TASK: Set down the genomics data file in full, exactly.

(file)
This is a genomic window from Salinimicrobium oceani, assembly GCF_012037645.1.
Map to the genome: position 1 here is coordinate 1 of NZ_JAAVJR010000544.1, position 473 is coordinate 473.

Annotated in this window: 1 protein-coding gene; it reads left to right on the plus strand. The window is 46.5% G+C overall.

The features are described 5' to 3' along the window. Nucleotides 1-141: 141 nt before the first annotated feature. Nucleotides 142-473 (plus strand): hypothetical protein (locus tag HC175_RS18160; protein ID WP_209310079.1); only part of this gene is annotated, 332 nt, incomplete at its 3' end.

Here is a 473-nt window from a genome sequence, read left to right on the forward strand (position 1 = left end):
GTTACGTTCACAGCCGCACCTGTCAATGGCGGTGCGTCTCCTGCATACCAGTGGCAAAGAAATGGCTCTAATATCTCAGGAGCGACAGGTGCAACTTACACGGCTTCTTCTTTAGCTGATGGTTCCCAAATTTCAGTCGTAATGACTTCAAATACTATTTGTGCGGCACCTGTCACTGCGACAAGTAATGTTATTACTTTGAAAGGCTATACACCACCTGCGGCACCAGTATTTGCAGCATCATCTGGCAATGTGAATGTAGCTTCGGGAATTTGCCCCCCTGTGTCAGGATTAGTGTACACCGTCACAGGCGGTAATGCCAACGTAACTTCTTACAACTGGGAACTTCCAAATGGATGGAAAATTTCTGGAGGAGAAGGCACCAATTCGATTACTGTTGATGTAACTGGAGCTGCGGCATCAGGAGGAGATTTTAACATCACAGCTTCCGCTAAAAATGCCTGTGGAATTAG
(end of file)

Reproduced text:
This is a genomic window from Salinimicrobium oceani, assembly GCF_012037645.1.
Map to the genome: position 1 here is coordinate 1 of NZ_JAAVJR010000544.1, position 473 is coordinate 473.

Annotated in this window: 1 protein-coding gene; it reads left to right on the plus strand. The window is 46.5% G+C overall.

The features are described 5' to 3' along the window. Nucleotides 1-141: 141 nt before the first annotated feature. Nucleotides 142-473 (plus strand): hypothetical protein (locus tag HC175_RS18160; protein ID WP_209310079.1); only part of this gene is annotated, 332 nt, incomplete at its 3' end.

Here is a 473-nt window from a genome sequence, read left to right on the forward strand (position 1 = left end):
GTTACGTTCACAGCCGCACCTGTCAATGGCGGTGCGTCTCCTGCATACCAGTGGCAAAGAAATGGCTCTAATATCTCAGGAGCGACAGGTGCAACTTACACGGCTTCTTCTTTAGCTGATGGTTCCCAAATTTCAGTCGTAATGACTTCAAATACTATTTGTGCGGCACCTGTCACTGCGACAAGTAATGTTATTACTTTGAAAGGCTATACACCACCTGCGGCACCAGTATTTGCAGCATCATCTGGCAATGTGAATGTAGCTTCGGGAATTTGCCCCCCTGTGTCAGGATTAGTGTACACCGTCACAGGCGGTAATGCCAACGTAACTTCTTACAACTGGGAACTTCCAAATGGATGGAAAATTTCTGGAGGAGAAGGCACCAATTCGATTACTGTTGATGTAACTGGAGCTGCGGCATCAGGAGGAGATTTTAACATCACAGCTTCCGCTAAAAATGCCTGTGGAATTAG